From hiking in Shenandoah to kayaking in the James River to swimming in the Chesapeake Bay, everyone can find an outdoor activity to enjoy in Virginia. Unfortunately, our current consumption of single-use plastics could prevent us and future generations from being able to enjoy Virginia’s great outdoors.
With plastic pollution getting more and more recognition every day, we know that it’s time to do something to prevent more pollution and preserve our natural spaces for future generations. But what can we do? A great first step to tackling the problem of plastic pollution in Virginia would be passing a statewide ban on polystyrene, or what is commonly referred to as styrofoam.
Polystyrene is one of the worst kinds of plastic waste, often used for cups and food containers. Plastics don’t biodegrade, which means they remain intact or just break down into smaller pieces. Plastic fragments have been found ingested by literally hundreds of species, including 86 percent of all sea turtle species and almost half of all seabird and marine mammal species.
“Nothing that we use for a couple of minutes should pollute our bodies of water for centuries,” said Elly Boehmer, Director with Environment Virginia.
Some companies are leading the way by phasing out plastic foam cups and takeout containers. By the end of this year, McDonald’s will phase out foam cups and containers worldwide, in favor of 100 percent recycled materials. Dunkin Donuts will phase out foam cups and containers by 2020. While these companies should be applauded for their efforts and commitment to sustainability, corporate commitments don’t go far enough. We need action at the state level, starting with Virginia.
Virginia is quickly reaching a tipping point– we now have state leaders that are ready to put the environment first. From Shenandoah to Virginia Beach, there is a lot worth protecting here. Our Chesapeake Bay has benefited from programs that work to protect and restore this special place. This progress is being threatened by what we use and what we throw away.
Our country started in Virginia, why can’t the first statewide ban on plastic foam be passed here?
Across the country, plastic foam bans have passed in more than 200 cities and other communities, from Portland, Oregon to Portland, Maine including Washington DC. These bans were not easy. The chemical industry has funded efforts to defeat bans like these including the American Chemistry Council, a trade group for the chemical industry. In 2015, the American Chemistry Council spent over $1 million opposing a plastic foam ban in New York City alone. The American Chemistry Council’s main target is Hawaii’s potential statewide ban on plastic foam cups and takeout containers, which could pass this year.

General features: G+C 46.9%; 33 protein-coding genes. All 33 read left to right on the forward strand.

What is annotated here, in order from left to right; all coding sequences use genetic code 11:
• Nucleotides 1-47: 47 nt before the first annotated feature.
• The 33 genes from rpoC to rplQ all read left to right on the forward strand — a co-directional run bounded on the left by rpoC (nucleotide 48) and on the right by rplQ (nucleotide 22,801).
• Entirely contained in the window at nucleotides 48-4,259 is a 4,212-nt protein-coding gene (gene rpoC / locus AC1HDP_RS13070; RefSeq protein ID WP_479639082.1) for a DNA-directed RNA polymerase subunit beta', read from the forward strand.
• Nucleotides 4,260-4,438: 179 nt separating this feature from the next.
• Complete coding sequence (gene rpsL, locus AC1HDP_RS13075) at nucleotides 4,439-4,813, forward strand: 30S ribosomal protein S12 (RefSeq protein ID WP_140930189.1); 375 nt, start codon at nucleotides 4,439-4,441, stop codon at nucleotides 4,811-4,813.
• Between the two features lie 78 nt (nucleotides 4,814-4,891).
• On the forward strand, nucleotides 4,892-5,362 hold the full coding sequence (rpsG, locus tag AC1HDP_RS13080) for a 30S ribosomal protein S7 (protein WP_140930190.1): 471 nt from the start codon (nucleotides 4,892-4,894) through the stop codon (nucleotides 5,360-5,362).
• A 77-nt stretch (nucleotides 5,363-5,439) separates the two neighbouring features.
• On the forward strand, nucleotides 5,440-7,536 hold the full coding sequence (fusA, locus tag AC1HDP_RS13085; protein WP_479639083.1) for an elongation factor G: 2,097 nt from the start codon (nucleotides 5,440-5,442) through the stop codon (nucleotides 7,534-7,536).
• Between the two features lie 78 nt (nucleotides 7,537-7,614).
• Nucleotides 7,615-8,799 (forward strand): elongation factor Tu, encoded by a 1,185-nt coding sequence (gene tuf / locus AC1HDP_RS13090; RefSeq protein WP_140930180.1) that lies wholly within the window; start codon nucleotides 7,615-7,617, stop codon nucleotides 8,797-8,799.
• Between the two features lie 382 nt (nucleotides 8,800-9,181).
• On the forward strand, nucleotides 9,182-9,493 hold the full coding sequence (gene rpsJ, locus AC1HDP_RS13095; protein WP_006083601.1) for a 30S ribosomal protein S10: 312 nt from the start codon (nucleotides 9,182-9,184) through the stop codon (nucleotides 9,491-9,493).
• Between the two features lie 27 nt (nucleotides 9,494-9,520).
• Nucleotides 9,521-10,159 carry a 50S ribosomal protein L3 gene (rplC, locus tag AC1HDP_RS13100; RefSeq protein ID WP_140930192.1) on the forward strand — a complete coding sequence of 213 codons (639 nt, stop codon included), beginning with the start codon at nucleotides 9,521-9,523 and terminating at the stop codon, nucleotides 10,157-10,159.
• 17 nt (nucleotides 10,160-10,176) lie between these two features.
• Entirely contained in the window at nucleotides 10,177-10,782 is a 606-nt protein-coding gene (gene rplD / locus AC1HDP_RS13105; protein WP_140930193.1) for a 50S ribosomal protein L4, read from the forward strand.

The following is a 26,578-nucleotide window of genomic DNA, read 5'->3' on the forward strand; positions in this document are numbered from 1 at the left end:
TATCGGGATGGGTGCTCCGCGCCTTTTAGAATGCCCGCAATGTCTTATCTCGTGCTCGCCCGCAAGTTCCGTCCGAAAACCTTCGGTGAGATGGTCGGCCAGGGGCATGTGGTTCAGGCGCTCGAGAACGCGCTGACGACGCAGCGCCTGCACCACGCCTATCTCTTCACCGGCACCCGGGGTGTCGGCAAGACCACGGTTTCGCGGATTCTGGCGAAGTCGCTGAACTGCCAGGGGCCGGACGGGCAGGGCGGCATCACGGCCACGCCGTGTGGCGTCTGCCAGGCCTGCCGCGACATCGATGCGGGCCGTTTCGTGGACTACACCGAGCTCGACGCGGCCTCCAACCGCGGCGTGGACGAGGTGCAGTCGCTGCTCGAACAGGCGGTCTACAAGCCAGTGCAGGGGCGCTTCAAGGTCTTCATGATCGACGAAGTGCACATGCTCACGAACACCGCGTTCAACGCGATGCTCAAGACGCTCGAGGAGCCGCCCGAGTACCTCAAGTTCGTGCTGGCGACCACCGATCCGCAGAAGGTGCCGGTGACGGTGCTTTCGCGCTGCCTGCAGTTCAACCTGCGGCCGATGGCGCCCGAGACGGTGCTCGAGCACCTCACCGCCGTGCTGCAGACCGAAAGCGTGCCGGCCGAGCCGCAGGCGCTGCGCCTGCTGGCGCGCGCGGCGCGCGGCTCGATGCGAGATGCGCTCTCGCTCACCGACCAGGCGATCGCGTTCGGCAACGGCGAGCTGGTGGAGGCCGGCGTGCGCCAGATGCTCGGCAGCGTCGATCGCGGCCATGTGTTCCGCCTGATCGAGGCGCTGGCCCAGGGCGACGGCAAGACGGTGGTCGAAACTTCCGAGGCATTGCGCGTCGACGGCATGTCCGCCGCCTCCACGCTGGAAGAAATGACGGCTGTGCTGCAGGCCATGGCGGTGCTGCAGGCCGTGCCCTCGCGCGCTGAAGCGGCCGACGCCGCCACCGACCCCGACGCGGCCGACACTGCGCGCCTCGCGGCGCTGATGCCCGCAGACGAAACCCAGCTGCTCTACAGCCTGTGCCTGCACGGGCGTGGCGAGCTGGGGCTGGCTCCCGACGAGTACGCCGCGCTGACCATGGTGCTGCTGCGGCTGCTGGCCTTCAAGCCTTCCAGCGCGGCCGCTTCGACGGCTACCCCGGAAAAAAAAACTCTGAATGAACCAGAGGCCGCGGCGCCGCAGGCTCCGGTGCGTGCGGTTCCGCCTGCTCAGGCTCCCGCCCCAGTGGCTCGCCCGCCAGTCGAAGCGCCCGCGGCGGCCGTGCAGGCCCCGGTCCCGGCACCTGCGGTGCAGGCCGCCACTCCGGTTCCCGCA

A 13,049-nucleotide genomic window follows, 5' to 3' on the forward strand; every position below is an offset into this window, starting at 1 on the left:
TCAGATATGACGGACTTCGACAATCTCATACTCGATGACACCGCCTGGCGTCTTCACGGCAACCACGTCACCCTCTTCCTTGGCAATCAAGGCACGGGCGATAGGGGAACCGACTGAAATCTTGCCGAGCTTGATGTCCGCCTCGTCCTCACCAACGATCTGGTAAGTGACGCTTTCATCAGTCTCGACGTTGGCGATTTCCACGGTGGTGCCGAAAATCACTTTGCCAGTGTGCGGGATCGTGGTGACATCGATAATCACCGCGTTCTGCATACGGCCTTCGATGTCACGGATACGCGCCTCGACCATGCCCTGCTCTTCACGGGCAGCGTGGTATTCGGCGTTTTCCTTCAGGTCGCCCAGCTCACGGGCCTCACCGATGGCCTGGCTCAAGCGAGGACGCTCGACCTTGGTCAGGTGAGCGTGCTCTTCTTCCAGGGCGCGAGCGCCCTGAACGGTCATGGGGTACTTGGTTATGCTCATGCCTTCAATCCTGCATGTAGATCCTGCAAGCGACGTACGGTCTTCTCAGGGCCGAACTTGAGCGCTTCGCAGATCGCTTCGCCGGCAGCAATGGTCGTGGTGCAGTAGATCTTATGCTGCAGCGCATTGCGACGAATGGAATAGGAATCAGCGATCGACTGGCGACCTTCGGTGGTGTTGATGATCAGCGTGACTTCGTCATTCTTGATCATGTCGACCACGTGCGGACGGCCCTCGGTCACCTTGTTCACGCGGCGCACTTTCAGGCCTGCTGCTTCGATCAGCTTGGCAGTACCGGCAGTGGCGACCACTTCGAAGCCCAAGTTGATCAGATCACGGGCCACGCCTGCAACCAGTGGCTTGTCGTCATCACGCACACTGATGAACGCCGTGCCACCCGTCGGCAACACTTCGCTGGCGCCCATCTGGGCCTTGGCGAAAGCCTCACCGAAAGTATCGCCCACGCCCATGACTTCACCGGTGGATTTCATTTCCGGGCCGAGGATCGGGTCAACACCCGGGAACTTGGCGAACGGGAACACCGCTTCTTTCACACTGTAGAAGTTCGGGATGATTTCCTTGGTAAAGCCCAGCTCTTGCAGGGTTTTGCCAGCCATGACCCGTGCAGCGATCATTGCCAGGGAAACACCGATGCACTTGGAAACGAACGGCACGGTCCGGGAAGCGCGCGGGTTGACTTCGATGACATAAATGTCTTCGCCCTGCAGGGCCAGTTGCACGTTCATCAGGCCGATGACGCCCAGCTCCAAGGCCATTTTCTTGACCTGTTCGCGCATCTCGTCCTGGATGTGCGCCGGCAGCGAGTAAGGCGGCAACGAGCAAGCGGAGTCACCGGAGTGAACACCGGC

Virginia has a long and rich history. Looking around Richmond, we can’t ignore it. We drive over cobblestone streets downtown, past rivers that have been flowing for centuries, and can learn much more during a visit to one of our many museums. Not only is Richmond full of history, learning about our past is one of the city’s principles. With the rate at which we make, use, and throw away single-use plastics, our legacy will be foam cups and takeout containers. Something we use for five minutes should not be around to define a generation for hundreds of years to come. We can and should be doing everything we can to make sure that our legacy is something we can look back on with pride.
Virginia could pass a statewide ban on polystyrene containers from restaurants to help protect our waterways and our wildlife. A statewide ban on polystyrene containers will allow us to be one step closer to protecting Virginia’s wild places and paving the way toward reducing plastic pollution.